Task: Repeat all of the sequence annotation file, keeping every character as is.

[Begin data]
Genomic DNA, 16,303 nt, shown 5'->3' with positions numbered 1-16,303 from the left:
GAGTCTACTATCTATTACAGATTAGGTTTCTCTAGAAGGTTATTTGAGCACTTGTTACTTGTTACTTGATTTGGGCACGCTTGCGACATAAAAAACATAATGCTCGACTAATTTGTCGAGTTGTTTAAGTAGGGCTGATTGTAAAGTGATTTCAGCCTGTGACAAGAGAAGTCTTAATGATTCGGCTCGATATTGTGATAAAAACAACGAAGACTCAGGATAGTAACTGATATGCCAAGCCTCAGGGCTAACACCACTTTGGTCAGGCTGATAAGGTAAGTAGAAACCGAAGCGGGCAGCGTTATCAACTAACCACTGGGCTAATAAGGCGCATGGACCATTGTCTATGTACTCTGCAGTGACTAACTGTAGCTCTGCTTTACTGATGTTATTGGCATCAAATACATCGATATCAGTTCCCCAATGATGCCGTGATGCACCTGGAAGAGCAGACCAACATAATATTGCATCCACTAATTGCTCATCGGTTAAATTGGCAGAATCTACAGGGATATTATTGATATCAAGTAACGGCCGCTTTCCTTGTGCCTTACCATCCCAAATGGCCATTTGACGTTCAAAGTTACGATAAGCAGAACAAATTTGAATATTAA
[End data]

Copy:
Genomic DNA, 16,303 nt, shown 5'->3' with positions numbered 1-16,303 from the left:
GAGTCTACTATCTATTACAGATTAGGTTTCTCTAGAAGGTTATTTGAGCACTTGTTACTTGTTACTTGATTTGGGCACGCTTGCGACATAAAAAACATAATGCTCGACTAATTTGTCGAGTTGTTTAAGTAGGGCTGATTGTAAAGTGATTTCAGCCTGTGACAAGAGAAGTCTTAATGATTCGGCTCGATATTGTGATAAAAACAACGAAGACTCAGGATAGTAACTGATATGCCAAGCCTCAGGGCTAACACCACTTTGGTCAGGCTGATAAGGTAAGTAGAAACCGAAGCGGGCAGCGTTATCAACTAACCACTGGGCTAATAAGGCGCATGGACCATTGTCTATGTACTCTGCAGTGACTAACTGTAGCTCTGCTTTACTGATGTTATTGGCATCAAATACATCGATATCAGTTCCCCAATGATGCCGTGATGCACCTGGAAGAGCAGACCAACATAATATTGCATCCACTAATTGCTCATCGGTTAAATTGGCAGAATCTACAGGGATATTATTGATATCAAGTAACGGCCGCTTTCCTTGTGCCTTACCATCCCAAATGGCCATTTGACGTTCAAAGTTACGATAAGCAGAACAAATTTGAATATTAA